Adam Smith's butcher, baker and candlestick maker were models of civic rectitude by modern standards. Not only did they have to interrupt their trade to sit on both coroner's juries and quarter sessions juries, they faced having to take a year out of work in taking their turn as Constable. The Chartists in the 1840s would have imposed a further duty on them - that of having to sit as MP for a year's term.
Annual terms for MPs, intended to rid the Commons of a permanent political class who squatted in boroughs as rotten then as Glasgow East or Witney are now, was of course about the only demand of the Chartists that was rejected. In effect, it would have given local voters the power of recall - or at least making sure they weren't saddled with a duff MP or one who failed to represent their interests for very long.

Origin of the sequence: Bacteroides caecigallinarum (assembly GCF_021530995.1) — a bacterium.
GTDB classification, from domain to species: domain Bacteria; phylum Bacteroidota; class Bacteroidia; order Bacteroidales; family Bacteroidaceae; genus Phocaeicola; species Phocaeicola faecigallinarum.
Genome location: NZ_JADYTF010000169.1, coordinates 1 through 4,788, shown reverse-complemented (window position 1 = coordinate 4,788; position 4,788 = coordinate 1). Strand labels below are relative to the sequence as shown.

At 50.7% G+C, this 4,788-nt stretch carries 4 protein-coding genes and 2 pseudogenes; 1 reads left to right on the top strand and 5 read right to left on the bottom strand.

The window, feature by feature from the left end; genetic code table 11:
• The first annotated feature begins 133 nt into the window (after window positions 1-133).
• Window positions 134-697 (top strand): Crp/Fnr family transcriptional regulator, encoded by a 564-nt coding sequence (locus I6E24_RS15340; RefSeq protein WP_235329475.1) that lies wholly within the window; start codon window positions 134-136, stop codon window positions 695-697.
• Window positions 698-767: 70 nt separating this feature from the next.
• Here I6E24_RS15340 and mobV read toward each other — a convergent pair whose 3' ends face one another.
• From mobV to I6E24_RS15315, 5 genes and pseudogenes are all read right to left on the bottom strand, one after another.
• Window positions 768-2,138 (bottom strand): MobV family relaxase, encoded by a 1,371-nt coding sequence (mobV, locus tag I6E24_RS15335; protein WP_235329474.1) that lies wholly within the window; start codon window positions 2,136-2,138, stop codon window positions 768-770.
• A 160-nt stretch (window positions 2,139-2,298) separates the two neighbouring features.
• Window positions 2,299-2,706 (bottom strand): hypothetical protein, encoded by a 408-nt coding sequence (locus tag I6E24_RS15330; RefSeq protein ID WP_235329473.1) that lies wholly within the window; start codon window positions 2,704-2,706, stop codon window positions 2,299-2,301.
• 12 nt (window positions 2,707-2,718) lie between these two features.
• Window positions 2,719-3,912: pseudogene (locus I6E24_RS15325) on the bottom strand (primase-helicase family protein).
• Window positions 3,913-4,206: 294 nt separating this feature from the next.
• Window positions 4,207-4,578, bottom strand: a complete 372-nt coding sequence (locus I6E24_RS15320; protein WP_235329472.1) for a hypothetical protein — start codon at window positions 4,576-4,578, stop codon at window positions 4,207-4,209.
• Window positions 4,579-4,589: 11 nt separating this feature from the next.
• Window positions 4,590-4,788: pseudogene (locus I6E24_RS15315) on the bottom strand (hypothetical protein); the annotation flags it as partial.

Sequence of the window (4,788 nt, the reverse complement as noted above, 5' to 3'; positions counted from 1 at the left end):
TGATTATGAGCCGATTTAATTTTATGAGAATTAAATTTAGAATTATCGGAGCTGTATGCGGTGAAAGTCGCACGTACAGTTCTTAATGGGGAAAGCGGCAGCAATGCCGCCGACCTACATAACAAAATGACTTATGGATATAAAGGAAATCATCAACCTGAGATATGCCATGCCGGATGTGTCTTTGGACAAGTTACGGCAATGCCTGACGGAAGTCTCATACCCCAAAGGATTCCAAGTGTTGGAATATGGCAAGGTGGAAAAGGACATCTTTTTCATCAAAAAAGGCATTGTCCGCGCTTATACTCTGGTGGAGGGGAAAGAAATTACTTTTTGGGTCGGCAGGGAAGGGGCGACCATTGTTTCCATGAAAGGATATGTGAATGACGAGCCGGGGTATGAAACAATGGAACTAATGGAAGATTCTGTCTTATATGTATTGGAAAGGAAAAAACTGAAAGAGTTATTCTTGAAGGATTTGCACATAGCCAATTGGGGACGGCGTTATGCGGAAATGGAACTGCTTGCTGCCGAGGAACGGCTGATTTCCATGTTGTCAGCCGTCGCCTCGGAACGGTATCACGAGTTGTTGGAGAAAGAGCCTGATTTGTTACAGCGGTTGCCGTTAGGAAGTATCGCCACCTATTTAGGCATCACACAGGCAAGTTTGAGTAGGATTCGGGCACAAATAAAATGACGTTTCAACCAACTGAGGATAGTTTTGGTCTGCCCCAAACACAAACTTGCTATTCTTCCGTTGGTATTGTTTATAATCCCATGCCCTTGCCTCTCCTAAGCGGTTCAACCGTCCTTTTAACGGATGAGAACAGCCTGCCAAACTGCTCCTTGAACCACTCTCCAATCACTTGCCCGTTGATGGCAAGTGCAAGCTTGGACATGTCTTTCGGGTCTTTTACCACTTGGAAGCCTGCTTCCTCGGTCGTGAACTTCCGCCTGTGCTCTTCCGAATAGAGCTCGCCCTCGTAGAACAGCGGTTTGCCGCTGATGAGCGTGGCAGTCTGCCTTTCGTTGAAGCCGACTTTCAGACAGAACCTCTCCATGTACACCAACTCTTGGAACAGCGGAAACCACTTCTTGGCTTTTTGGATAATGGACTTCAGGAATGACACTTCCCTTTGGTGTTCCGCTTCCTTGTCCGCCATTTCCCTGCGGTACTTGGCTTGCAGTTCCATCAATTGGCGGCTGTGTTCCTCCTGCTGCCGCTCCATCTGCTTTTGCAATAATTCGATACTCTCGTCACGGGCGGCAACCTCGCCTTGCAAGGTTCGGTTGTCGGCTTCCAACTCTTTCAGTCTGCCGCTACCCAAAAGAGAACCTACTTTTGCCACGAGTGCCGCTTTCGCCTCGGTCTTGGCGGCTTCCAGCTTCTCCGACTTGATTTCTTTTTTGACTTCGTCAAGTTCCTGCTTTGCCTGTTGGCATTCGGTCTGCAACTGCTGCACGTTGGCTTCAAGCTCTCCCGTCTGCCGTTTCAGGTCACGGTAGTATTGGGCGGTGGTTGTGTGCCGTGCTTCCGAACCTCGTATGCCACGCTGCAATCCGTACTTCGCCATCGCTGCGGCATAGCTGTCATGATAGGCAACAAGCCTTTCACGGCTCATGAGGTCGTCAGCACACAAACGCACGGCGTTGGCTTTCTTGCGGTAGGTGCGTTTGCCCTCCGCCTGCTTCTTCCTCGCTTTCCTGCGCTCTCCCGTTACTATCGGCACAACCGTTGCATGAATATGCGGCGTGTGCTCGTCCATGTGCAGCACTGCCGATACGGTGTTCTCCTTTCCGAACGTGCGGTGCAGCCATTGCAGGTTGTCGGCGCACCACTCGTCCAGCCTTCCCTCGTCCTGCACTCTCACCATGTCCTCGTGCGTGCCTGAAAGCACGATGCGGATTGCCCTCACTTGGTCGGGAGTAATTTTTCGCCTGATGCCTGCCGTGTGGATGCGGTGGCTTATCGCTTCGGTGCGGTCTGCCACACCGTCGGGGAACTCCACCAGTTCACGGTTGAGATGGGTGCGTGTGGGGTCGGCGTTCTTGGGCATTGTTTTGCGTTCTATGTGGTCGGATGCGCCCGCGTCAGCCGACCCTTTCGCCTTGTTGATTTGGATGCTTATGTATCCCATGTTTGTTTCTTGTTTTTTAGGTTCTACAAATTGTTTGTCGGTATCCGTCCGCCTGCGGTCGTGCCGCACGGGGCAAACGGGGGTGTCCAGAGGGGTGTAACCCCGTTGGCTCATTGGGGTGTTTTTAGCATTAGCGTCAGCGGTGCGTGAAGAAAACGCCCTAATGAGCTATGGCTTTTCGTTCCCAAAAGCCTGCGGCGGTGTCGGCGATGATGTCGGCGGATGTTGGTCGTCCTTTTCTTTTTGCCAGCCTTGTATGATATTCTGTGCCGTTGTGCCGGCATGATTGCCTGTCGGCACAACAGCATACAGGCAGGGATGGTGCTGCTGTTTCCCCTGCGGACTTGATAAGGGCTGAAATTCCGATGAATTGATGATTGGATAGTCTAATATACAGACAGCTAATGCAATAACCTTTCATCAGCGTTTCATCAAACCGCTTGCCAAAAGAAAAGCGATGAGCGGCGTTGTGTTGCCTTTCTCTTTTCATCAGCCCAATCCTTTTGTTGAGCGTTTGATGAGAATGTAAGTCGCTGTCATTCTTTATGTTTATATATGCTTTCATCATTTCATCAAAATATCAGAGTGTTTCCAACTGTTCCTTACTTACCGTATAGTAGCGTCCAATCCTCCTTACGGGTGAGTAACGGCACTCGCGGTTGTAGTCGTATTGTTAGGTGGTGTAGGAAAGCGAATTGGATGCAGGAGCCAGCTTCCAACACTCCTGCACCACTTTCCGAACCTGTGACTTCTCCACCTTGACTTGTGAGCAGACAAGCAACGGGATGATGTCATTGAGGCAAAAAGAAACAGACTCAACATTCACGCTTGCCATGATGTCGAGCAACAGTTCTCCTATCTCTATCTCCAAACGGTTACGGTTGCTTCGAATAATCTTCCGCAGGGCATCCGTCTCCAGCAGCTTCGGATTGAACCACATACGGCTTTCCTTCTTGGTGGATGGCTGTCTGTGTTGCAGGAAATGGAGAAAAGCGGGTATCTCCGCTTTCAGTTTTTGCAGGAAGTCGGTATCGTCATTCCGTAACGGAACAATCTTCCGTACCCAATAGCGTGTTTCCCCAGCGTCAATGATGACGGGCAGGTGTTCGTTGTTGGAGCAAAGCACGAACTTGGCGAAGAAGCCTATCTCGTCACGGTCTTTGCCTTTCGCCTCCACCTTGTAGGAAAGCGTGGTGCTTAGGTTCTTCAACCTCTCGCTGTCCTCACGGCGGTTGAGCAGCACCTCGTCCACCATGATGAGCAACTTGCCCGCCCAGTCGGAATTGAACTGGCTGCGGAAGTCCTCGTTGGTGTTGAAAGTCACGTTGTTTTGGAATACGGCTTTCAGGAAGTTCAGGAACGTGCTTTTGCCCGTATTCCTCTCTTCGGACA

Tory MPs, at least all those whose priorities are not in the order of country, constituency, party, are running scared that their disgruntled constituents will kick them out if they follow Cameron's promises of junior office, place and favour rather than the wishes of their constituents. So they've dumped the Recall powers from the next Queen's Speech. Recall as proposed was an empty power anyway - MPs themselves would have needed to condemn their fellow member before their voters were to be permitted to do so - but still, 'bent' MPs such as Yeo would have been at risk. Too many MPs see their own position as not very different to that of Tim Yeo.
A few years ago I was in favour of the Chartists' option - or at least of limiting MPs to a single Parliamentary term - to avoid the creation of a permanent political class. Now I'm far less certain. There are MPs whose experience, ability, honesty or eloquence raise the quality of the House to the benefit of us all. Dennis Skinner and Tam Dalyell come to mind. But to ensure that we keep the ones supported by their constituents and prevent the liggers, dags and spongers from taking root we must have a power of recall.